The Choice Is and Always Will Be Yours
When the word got out I was 19 single and expecting, so many people wanted to share their opinions on what I should or shouldn’t do; whether it was to my face or behind my back. I felt pressure everywhere I turned: so many people either telling me how selfish I was for making the decision to place, asking me to place my son for adoption with them, or telling me I should parent and it was wrong of me to “run away from my problems”. At night when I laid in bed I would hear all the advice over and over again, making it feel impossible to sleep.
If I could speak to that young girl today, knowing what I know now 6 years later, I would tell her to read the facts about her options, to not listen to anybody’s advice, and to get on her knees ask the Lord to guide her in this choice. And here is why:
I can count on one hand the amount of people who actually stayed my friends after finding out I was going to place. Many people judged me and even more gossiped. I quickly found out what a real friend was and who I could count on. In the end I knew it was me that would have to deal with the choice I made, and not them. I knew that I could parent. I knew that I could scrape through and find a way to support both me and my baby. I also knew that I was not in a place in my life that I could emotionally and spiritually be as strong as my son needed. I knew that I couldn’t be both a mother and a father. On the other hand I knew placing my son was not going to be an easy choice. I knew it was going to be so hard to place my sweet baby boy in the arms of another mother. I knew that I was going to miss him and that every birthday or huge mile-stone I was going to feel a twinge of pain and wish I could just hold him. And looking at it from the perspective of my religion and my beliefs, I also knew that he was/is a Child of God and he deserved SO much more then I could ever give him at that time of my life. He deserved to be with an eternal family, he deserved to have a father who could not only teach him about sports and bugs, but who could teach him about the power of the Priesthood. I knew that he deserved a mother who knew not only who she was, but also had a firm faith in the gospel. I knew that I could not give him that. I knew that going into an open adoption I would have the ability to see pictures of him and to watch him grow through the years. I knew that he would know who I was and that his adoptive parents would be able to tell him how much I love him, and when the time came, why I made the choice to place him.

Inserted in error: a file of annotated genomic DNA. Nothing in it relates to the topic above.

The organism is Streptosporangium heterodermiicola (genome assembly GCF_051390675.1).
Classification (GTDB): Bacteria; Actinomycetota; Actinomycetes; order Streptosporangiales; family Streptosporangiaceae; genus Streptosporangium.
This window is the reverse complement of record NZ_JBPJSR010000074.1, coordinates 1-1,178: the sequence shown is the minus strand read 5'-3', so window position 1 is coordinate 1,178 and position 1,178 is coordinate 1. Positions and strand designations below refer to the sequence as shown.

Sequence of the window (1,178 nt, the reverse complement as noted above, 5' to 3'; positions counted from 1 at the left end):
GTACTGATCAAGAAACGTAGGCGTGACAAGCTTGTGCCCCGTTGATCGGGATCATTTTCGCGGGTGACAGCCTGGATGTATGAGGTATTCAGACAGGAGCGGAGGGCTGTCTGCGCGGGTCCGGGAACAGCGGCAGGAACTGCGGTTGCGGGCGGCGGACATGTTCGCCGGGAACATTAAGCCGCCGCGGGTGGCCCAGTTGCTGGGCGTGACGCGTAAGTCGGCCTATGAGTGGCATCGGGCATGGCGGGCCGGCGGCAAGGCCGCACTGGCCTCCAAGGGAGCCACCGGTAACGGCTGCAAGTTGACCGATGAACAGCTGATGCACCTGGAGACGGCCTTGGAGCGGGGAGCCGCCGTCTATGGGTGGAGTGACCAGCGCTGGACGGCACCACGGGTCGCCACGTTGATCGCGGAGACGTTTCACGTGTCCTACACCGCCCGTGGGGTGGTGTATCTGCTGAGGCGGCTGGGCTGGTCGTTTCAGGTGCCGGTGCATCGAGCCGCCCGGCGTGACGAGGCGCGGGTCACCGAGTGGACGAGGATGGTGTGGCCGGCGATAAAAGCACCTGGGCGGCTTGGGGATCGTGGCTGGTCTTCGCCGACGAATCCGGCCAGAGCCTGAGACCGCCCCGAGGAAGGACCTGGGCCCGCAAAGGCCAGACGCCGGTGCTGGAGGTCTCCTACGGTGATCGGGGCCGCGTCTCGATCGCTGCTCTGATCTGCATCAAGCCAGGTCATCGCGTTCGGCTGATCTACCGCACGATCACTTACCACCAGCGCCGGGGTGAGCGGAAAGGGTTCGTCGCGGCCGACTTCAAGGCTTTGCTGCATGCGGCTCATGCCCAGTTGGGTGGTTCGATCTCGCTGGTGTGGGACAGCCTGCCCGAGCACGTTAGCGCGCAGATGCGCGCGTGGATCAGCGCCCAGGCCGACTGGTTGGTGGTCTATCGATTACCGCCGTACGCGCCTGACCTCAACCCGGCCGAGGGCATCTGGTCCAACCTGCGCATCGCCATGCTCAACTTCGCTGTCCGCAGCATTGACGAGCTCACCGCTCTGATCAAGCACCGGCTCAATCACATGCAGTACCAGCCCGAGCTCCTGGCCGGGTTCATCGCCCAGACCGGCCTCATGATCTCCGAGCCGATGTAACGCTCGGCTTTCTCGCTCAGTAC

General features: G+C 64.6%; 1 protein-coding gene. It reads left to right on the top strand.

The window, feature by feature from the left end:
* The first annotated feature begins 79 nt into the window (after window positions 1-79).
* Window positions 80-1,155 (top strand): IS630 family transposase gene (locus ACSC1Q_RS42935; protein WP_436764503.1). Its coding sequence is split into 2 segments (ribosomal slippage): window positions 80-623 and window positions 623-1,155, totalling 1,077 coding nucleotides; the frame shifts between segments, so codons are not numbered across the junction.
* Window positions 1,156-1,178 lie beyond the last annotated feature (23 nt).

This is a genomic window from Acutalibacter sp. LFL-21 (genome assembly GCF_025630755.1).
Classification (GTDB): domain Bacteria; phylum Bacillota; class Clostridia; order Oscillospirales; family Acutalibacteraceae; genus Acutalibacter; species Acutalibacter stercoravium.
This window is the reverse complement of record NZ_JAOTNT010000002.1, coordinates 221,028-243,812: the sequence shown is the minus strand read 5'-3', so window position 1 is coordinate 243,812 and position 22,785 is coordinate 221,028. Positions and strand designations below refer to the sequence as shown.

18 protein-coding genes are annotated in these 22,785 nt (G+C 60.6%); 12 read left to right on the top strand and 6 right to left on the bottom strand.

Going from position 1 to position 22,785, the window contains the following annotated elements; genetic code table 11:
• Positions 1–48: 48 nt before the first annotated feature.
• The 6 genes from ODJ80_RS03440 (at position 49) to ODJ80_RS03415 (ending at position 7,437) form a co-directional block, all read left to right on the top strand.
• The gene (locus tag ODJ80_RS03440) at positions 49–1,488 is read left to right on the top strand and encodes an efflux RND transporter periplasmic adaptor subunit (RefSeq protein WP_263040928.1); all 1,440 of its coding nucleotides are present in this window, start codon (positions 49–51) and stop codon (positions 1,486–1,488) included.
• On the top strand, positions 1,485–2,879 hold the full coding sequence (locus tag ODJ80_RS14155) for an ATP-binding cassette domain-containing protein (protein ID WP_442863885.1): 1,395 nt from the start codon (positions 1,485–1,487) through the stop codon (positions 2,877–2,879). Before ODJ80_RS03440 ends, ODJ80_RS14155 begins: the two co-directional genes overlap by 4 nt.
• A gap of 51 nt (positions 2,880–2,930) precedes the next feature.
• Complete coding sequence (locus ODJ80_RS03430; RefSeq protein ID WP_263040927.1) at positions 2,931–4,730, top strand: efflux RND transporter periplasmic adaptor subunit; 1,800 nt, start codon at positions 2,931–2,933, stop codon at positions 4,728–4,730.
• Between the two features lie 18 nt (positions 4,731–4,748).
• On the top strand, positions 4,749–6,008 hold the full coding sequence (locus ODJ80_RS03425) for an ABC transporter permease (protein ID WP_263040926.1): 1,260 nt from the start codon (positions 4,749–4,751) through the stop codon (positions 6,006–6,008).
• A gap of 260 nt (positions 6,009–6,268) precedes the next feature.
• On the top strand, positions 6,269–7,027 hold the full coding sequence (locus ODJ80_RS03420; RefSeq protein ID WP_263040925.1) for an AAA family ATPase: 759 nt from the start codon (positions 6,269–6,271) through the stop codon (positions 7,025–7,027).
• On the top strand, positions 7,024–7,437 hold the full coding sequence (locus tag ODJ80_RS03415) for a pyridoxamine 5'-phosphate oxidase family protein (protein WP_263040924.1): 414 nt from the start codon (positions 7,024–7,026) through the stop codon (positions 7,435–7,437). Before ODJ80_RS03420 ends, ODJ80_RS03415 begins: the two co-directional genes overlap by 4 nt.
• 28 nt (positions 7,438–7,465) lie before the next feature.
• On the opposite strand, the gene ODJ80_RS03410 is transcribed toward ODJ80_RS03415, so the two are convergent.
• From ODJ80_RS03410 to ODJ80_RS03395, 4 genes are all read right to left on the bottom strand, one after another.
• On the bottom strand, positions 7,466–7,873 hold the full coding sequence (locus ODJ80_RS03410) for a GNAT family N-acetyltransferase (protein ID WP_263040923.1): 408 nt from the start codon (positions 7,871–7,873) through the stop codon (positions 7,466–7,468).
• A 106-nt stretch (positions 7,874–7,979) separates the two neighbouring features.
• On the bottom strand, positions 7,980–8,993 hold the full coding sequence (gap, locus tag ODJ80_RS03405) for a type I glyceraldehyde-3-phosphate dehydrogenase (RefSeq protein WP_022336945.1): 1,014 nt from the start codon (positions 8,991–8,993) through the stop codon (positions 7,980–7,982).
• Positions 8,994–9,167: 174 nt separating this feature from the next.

Six years later, I now know that all the people who gave me advice, helpful or hurtful, are not here now, and do not see what I can see. I see the blessings that have come from this adoption. I get to talk to him and I get to watch him and his family grow. The choice was mine and no one else’s. Because I researched and prayed about my choices I did what was right for me and for him.
— Katy VanderDoes